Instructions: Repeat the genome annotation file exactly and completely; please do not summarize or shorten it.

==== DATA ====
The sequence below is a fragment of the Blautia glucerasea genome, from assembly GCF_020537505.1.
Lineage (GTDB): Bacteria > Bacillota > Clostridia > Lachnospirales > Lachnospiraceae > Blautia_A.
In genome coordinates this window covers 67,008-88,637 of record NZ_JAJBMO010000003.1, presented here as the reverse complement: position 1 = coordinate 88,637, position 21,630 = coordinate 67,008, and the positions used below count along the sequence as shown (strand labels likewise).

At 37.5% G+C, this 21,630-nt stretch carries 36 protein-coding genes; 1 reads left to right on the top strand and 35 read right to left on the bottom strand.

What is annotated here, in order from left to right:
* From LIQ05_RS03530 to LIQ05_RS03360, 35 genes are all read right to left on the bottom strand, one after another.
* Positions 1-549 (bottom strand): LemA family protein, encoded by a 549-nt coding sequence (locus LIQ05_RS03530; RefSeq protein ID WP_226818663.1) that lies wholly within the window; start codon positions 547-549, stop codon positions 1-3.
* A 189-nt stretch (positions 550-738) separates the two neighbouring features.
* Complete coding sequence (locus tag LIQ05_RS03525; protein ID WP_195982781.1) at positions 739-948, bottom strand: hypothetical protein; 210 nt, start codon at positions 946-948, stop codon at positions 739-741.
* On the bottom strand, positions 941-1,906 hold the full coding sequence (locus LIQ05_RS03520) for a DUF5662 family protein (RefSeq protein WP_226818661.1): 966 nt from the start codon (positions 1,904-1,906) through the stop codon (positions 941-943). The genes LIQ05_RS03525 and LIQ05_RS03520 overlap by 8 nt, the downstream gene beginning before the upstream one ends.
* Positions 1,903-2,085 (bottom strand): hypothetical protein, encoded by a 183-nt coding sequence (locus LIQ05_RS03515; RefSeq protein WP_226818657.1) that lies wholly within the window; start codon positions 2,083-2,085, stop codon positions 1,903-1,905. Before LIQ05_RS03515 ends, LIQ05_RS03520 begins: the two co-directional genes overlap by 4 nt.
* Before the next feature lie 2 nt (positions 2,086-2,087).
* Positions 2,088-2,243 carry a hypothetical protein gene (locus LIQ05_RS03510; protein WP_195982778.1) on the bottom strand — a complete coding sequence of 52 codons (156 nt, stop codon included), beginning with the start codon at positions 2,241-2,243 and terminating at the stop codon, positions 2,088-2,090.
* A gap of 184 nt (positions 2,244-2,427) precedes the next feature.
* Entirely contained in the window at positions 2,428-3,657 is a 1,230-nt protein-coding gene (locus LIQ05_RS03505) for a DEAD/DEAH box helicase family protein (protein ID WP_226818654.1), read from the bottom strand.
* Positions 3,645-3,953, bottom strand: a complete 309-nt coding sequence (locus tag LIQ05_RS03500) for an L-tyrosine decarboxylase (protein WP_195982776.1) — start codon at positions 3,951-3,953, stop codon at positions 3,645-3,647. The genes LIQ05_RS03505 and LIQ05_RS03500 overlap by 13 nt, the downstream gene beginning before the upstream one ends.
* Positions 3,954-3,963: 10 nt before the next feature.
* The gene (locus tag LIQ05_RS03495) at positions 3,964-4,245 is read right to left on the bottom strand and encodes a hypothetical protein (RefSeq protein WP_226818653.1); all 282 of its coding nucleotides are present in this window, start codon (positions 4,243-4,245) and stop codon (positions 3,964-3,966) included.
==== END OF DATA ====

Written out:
The sequence below is a fragment of the Blautia glucerasea genome, from assembly GCF_020537505.1.
Lineage (GTDB): Bacteria > Bacillota > Clostridia > Lachnospirales > Lachnospiraceae > Blautia_A.
In genome coordinates this window covers 67,008-88,637 of record NZ_JAJBMO010000003.1, presented here as the reverse complement: position 1 = coordinate 88,637, position 21,630 = coordinate 67,008, and the positions used below count along the sequence as shown (strand labels likewise).

At 37.5% G+C, this 21,630-nt stretch carries 36 protein-coding genes; 1 reads left to right on the top strand and 35 read right to left on the bottom strand.

What is annotated here, in order from left to right:
* From LIQ05_RS03530 to LIQ05_RS03360, 35 genes are all read right to left on the bottom strand, one after another.
* Positions 1-549 (bottom strand): LemA family protein, encoded by a 549-nt coding sequence (locus LIQ05_RS03530; RefSeq protein ID WP_226818663.1) that lies wholly within the window; start codon positions 547-549, stop codon positions 1-3.
* A 189-nt stretch (positions 550-738) separates the two neighbouring features.
* Complete coding sequence (locus tag LIQ05_RS03525; protein ID WP_195982781.1) at positions 739-948, bottom strand: hypothetical protein; 210 nt, start codon at positions 946-948, stop codon at positions 739-741.
* On the bottom strand, positions 941-1,906 hold the full coding sequence (locus LIQ05_RS03520) for a DUF5662 family protein (RefSeq protein WP_226818661.1): 966 nt from the start codon (positions 1,904-1,906) through the stop codon (positions 941-943). The genes LIQ05_RS03525 and LIQ05_RS03520 overlap by 8 nt, the downstream gene beginning before the upstream one ends.
* Positions 1,903-2,085 (bottom strand): hypothetical protein, encoded by a 183-nt coding sequence (locus LIQ05_RS03515; RefSeq protein WP_226818657.1) that lies wholly within the window; start codon positions 2,083-2,085, stop codon positions 1,903-1,905. Before LIQ05_RS03515 ends, LIQ05_RS03520 begins: the two co-directional genes overlap by 4 nt.
* Before the next feature lie 2 nt (positions 2,086-2,087).
* Positions 2,088-2,243 carry a hypothetical protein gene (locus LIQ05_RS03510; protein WP_195982778.1) on the bottom strand — a complete coding sequence of 52 codons (156 nt, stop codon included), beginning with the start codon at positions 2,241-2,243 and terminating at the stop codon, positions 2,088-2,090.
* A gap of 184 nt (positions 2,244-2,427) precedes the next feature.
* Entirely contained in the window at positions 2,428-3,657 is a 1,230-nt protein-coding gene (locus LIQ05_RS03505) for a DEAD/DEAH box helicase family protein (protein ID WP_226818654.1), read from the bottom strand.
* Positions 3,645-3,953, bottom strand: a complete 309-nt coding sequence (locus tag LIQ05_RS03500) for an L-tyrosine decarboxylase (protein WP_195982776.1) — start codon at positions 3,951-3,953, stop codon at positions 3,645-3,647. The genes LIQ05_RS03505 and LIQ05_RS03500 overlap by 13 nt, the downstream gene beginning before the upstream one ends.
* Positions 3,954-3,963: 10 nt before the next feature.
* The gene (locus tag LIQ05_RS03495) at positions 3,964-4,245 is read right to left on the bottom strand and encodes a hypothetical protein (RefSeq protein WP_226818653.1); all 282 of its coding nucleotides are present in this window, start codon (positions 4,243-4,245) and stop codon (positions 3,964-3,966) included.